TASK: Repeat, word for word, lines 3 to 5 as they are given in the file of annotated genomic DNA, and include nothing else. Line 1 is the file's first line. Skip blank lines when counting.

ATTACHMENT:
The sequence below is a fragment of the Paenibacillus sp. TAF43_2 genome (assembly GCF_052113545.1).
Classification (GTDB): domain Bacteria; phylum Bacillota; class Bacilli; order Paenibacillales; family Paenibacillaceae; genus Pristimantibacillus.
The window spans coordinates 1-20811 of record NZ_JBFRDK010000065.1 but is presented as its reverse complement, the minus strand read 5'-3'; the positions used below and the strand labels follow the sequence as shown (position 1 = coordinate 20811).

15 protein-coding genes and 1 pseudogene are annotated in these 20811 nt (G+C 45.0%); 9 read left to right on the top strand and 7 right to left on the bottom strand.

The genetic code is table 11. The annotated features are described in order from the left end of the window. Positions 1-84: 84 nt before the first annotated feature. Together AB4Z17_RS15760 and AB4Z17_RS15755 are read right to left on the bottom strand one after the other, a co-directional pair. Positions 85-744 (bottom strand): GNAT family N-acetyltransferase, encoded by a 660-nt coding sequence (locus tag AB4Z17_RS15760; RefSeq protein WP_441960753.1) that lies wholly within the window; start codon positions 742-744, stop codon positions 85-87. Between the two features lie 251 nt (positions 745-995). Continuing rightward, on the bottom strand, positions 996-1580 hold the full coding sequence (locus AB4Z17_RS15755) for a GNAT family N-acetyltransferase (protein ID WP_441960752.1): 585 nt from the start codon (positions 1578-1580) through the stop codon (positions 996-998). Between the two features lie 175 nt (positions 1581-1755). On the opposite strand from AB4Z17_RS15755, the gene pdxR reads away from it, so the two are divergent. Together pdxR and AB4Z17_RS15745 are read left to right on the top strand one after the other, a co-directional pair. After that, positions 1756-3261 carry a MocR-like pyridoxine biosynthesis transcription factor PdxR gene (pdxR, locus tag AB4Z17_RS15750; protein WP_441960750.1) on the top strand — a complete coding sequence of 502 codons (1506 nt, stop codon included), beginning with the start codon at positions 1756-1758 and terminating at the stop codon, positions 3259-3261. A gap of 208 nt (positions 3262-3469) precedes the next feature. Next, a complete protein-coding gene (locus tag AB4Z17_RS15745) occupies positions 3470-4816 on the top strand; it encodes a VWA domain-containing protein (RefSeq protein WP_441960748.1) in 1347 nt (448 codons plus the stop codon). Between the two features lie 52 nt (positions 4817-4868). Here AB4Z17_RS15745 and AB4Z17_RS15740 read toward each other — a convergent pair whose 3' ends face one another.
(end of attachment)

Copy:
The window spans coordinates 1-20811 of record NZ_JBFRDK010000065.1 but is presented as its reverse complement, the minus strand read 5'-3'; the positions used below and the strand labels follow the sequence as shown (position 1 = coordinate 20811).

15 protein-coding genes and 1 pseudogene are annotated in these 20811 nt (G+C 45.0%); 9 read left to right on the top strand and 7 right to left on the bottom strand.

The genetic code is table 11. The annotated features are described in order from the left end of the window. Positions 1-84: 84 nt before the first annotated feature. Together AB4Z17_RS15760 and AB4Z17_RS15755 are read right to left on the bottom strand one after the other, a co-directional pair. Positions 85-744 (bottom strand): GNAT family N-acetyltransferase, encoded by a 660-nt coding sequence (locus tag AB4Z17_RS15760; RefSeq protein WP_441960753.1) that lies wholly within the window; start codon positions 742-744, stop codon positions 85-87. Between the two features lie 251 nt (positions 745-995). Continuing rightward, on the bottom strand, positions 996-1580 hold the full coding sequence (locus AB4Z17_RS15755) for a GNAT family N-acetyltransferase (protein ID WP_441960752.1): 585 nt from the start codon (positions 1578-1580) through the stop codon (positions 996-998). Between the two features lie 175 nt (positions 1581-1755). On the opposite strand from AB4Z17_RS15755, the gene pdxR reads away from it, so the two are divergent. Together pdxR and AB4Z17_RS15745 are read left to right on the top strand one after the other, a co-directional pair. After that, positions 1756-3261 carry a MocR-like pyridoxine biosynthesis transcription factor PdxR gene (pdxR, locus tag AB4Z17_RS15750; protein WP_441960750.1) on the top strand — a complete coding sequence of 502 codons (1506 nt, stop codon included), beginning with the start codon at positions 1756-1758 and terminating at the stop codon, positions 3259-3261. A gap of 208 nt (positions 3262-3469) precedes the next feature. Next, a complete protein-coding gene (locus tag AB4Z17_RS15745) occupies positions 3470-4816 on the top strand; it encodes a VWA domain-containing protein (RefSeq protein WP_441960748.1) in 1347 nt (448 codons plus the stop codon). Between the two features lie 52 nt (positions 4817-4868). Here AB4Z17_RS15745 and AB4Z17_RS15740 read toward each other — a convergent pair whose 3' ends face one another.